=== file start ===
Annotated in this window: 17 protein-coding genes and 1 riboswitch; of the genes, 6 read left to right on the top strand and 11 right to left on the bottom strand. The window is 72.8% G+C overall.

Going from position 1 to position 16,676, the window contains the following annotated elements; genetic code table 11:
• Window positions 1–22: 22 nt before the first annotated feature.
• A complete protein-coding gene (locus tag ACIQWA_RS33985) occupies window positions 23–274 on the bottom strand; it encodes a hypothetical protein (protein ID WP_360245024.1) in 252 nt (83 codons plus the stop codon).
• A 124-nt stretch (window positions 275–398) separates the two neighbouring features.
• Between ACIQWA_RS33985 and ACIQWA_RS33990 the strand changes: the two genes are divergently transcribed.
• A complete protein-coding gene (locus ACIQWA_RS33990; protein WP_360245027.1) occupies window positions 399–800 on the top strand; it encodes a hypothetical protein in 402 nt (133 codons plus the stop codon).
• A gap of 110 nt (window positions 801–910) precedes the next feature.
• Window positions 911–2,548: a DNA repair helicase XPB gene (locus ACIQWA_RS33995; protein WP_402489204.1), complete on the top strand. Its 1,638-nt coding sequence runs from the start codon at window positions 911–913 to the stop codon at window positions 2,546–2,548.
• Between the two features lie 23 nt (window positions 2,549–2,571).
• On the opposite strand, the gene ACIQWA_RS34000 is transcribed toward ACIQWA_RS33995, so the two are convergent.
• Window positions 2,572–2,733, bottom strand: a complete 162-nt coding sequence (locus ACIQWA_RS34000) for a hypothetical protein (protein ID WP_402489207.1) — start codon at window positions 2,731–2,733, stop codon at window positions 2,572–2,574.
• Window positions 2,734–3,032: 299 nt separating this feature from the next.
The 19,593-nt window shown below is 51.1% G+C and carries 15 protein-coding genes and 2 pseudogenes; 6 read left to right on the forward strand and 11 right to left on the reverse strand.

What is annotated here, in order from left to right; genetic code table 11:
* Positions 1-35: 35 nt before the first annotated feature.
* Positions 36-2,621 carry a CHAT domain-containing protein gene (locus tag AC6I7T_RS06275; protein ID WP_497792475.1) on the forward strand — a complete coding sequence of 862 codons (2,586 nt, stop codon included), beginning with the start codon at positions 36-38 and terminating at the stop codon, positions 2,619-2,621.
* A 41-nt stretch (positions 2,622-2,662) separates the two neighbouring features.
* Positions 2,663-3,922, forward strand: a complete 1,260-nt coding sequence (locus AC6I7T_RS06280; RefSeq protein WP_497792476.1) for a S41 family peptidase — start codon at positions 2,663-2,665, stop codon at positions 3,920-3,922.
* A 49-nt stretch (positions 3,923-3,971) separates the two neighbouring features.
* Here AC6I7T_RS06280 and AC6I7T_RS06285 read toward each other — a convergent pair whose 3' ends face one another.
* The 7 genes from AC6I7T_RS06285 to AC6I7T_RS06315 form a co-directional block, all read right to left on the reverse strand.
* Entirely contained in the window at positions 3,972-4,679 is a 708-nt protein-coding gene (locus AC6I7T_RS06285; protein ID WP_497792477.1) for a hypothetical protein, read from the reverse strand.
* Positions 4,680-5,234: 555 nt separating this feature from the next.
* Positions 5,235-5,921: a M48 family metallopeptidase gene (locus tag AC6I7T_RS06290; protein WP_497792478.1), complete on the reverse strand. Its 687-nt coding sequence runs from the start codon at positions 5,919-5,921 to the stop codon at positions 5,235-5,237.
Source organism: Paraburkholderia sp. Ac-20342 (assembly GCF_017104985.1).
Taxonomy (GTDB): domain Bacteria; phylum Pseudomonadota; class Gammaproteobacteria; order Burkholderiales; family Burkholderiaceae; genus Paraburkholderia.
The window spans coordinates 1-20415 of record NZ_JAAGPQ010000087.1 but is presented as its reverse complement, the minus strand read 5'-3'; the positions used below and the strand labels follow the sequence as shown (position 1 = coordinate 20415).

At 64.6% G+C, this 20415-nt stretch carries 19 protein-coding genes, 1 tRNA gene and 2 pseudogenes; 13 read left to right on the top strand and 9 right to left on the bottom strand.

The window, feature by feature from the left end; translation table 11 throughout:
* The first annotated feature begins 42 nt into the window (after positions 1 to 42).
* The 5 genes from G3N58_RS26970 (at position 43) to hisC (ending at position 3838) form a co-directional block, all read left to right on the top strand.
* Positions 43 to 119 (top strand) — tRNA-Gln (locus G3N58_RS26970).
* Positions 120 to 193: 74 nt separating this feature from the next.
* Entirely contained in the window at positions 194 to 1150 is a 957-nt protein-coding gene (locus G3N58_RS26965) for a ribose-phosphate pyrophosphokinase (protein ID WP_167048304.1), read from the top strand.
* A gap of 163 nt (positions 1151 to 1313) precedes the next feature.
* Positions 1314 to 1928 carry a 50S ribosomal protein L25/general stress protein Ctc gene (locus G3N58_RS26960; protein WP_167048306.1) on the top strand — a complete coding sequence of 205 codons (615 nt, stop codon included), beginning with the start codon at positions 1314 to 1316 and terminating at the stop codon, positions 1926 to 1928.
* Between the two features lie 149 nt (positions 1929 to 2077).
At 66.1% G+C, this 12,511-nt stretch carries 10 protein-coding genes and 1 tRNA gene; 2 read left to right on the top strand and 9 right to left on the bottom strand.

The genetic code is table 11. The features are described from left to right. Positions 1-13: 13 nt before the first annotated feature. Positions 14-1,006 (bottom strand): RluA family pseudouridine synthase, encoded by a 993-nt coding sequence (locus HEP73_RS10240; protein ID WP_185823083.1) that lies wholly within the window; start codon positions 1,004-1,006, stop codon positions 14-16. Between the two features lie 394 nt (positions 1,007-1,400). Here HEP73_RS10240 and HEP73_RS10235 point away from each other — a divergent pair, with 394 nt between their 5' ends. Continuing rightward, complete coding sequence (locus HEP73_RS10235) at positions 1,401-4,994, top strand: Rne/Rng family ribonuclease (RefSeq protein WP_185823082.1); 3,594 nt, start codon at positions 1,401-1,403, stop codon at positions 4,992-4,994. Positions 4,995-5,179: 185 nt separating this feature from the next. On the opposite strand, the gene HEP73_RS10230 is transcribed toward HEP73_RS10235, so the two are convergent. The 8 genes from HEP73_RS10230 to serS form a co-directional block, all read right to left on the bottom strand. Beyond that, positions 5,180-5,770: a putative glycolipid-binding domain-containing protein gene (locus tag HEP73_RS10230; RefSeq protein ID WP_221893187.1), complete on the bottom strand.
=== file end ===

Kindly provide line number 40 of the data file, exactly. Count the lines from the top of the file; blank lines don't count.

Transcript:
The genetic code is table 11. The features are described from left to right. Positions 1-13: 13 nt before the first annotated feature. Positions 14-1,006 (bottom strand): RluA family pseudouridine synthase, encoded by a 993-nt coding sequence (locus HEP73_RS10240; protein ID WP_185823083.1) that lies wholly within the window; start codon positions 1,004-1,006, stop codon positions 14-16. Between the two features lie 394 nt (positions 1,007-1,400). Here HEP73_RS10240 and HEP73_RS10235 point away from each other — a divergent pair, with 394 nt between their 5' ends. Continuing rightward, complete coding sequence (locus HEP73_RS10235) at positions 1,401-4,994, top strand: Rne/Rng family ribonuclease (RefSeq protein WP_185823082.1); 3,594 nt, start codon at positions 1,401-1,403, stop codon at positions 4,992-4,994. Positions 4,995-5,179: 185 nt separating this feature from the next. On the opposite strand, the gene HEP73_RS10230 is transcribed toward HEP73_RS10235, so the two are convergent. The 8 genes from HEP73_RS10230 to serS form a co-directional block, all read right to left on the bottom strand. Beyond that, positions 5,180-5,770: a putative glycolipid-binding domain-containing protein gene (locus tag HEP73_RS10230; RefSeq protein ID WP_221893187.1), complete on the bottom strand.